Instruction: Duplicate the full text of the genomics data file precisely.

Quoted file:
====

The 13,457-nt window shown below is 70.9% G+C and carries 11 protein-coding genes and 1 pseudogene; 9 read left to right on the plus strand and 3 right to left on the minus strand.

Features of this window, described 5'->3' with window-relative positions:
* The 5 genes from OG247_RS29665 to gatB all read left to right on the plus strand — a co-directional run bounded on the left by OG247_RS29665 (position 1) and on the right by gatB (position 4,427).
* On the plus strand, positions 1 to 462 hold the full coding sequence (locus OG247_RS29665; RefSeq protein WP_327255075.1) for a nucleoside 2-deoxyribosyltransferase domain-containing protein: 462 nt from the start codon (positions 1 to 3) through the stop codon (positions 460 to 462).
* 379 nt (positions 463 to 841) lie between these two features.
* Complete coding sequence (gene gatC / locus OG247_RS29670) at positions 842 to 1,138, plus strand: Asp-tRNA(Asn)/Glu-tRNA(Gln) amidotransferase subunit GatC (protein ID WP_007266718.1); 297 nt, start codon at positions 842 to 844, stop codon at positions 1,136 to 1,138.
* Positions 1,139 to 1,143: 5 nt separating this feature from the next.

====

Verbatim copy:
The 13,457-nt window shown below is 70.9% G+C and carries 11 protein-coding genes and 1 pseudogene; 9 read left to right on the plus strand and 3 right to left on the minus strand.

Features of this window, described 5'->3' with window-relative positions:
* The 5 genes from OG247_RS29665 to gatB all read left to right on the plus strand — a co-directional run bounded on the left by OG247_RS29665 (position 1) and on the right by gatB (position 4,427).
* On the plus strand, positions 1 to 462 hold the full coding sequence (locus OG247_RS29665; RefSeq protein WP_327255075.1) for a nucleoside 2-deoxyribosyltransferase domain-containing protein: 462 nt from the start codon (positions 1 to 3) through the stop codon (positions 460 to 462).
* 379 nt (positions 463 to 841) lie between these two features.
* Complete coding sequence (gene gatC / locus OG247_RS29670) at positions 842 to 1,138, plus strand: Asp-tRNA(Asn)/Glu-tRNA(Gln) amidotransferase subunit GatC (protein ID WP_007266718.1); 297 nt, start codon at positions 842 to 844, stop codon at positions 1,136 to 1,138.
* Positions 1,139 to 1,143: 5 nt separating this feature from the next.